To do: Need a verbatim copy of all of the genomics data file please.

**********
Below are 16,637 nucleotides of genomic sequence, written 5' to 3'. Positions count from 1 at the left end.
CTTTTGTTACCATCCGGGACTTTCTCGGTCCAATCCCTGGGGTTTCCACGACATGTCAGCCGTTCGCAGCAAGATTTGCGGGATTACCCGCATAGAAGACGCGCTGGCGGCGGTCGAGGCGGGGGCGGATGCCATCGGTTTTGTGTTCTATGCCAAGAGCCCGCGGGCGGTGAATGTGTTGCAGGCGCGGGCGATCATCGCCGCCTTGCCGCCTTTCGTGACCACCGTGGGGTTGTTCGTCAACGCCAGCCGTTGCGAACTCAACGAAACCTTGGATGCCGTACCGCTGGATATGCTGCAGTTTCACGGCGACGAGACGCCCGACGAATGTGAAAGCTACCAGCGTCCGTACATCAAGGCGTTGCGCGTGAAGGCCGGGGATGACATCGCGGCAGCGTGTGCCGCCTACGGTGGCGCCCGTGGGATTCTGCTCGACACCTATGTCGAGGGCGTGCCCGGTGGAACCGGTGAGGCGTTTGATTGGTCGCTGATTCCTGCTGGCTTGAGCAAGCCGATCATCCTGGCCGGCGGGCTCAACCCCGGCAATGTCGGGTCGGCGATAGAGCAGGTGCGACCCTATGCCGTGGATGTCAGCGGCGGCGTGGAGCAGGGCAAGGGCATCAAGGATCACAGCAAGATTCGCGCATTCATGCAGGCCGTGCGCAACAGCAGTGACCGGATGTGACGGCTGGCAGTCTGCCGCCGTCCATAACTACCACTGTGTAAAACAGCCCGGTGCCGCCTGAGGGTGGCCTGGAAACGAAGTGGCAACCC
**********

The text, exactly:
Below are 16,637 nucleotides of genomic sequence, written 5' to 3'. Positions count from 1 at the left end.
CTTTTGTTACCATCCGGGACTTTCTCGGTCCAATCCCTGGGGTTTCCACGACATGTCAGCCGTTCGCAGCAAGATTTGCGGGATTACCCGCATAGAAGACGCGCTGGCGGCGGTCGAGGCGGGGGCGGATGCCATCGGTTTTGTGTTCTATGCCAAGAGCCCGCGGGCGGTGAATGTGTTGCAGGCGCGGGCGATCATCGCCGCCTTGCCGCCTTTCGTGACCACCGTGGGGTTGTTCGTCAACGCCAGCCGTTGCGAACTCAACGAAACCTTGGATGCCGTACCGCTGGATATGCTGCAGTTTCACGGCGACGAGACGCCCGACGAATGTGAAAGCTACCAGCGTCCGTACATCAAGGCGTTGCGCGTGAAGGCCGGGGATGACATCGCGGCAGCGTGTGCCGCCTACGGTGGCGCCCGTGGGATTCTGCTCGACACCTATGTCGAGGGCGTGCCCGGTGGAACCGGTGAGGCGTTTGATTGGTCGCTGATTCCTGCTGGCTTGAGCAAGCCGATCATCCTGGCCGGCGGGCTCAACCCCGGCAATGTCGGGTCGGCGATAGAGCAGGTGCGACCCTATGCCGTGGATGTCAGCGGCGGCGTGGAGCAGGGCAAGGGCATCAAGGATCACAGCAAGATTCGCGCATTCATGCAGGCCGTGCGCAACAGCAGTGACCGGATGTGACGGCTGGCAGTCTGCCGCCGTCCATAACTACCACTGTGTAAAACAGCCCGGTGCCGCCTGAGGGTGGCCTGGAAACGAAGTGGCAACCC